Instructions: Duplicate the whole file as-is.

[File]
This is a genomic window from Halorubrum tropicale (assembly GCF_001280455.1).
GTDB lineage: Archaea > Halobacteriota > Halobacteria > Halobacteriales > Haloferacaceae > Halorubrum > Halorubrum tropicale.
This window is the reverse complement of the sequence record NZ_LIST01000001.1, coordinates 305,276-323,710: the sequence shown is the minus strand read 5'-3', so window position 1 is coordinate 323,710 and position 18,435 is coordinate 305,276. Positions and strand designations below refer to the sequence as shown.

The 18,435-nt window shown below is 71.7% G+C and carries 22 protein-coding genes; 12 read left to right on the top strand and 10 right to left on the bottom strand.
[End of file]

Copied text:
This is a genomic window from Halorubrum tropicale (assembly GCF_001280455.1).
GTDB lineage: Archaea > Halobacteriota > Halobacteria > Halobacteriales > Haloferacaceae > Halorubrum > Halorubrum tropicale.
This window is the reverse complement of the sequence record NZ_LIST01000001.1, coordinates 305,276-323,710: the sequence shown is the minus strand read 5'-3', so window position 1 is coordinate 323,710 and position 18,435 is coordinate 305,276. Positions and strand designations below refer to the sequence as shown.

The 18,435-nt window shown below is 71.7% G+C and carries 22 protein-coding genes; 12 read left to right on the top strand and 10 right to left on the bottom strand.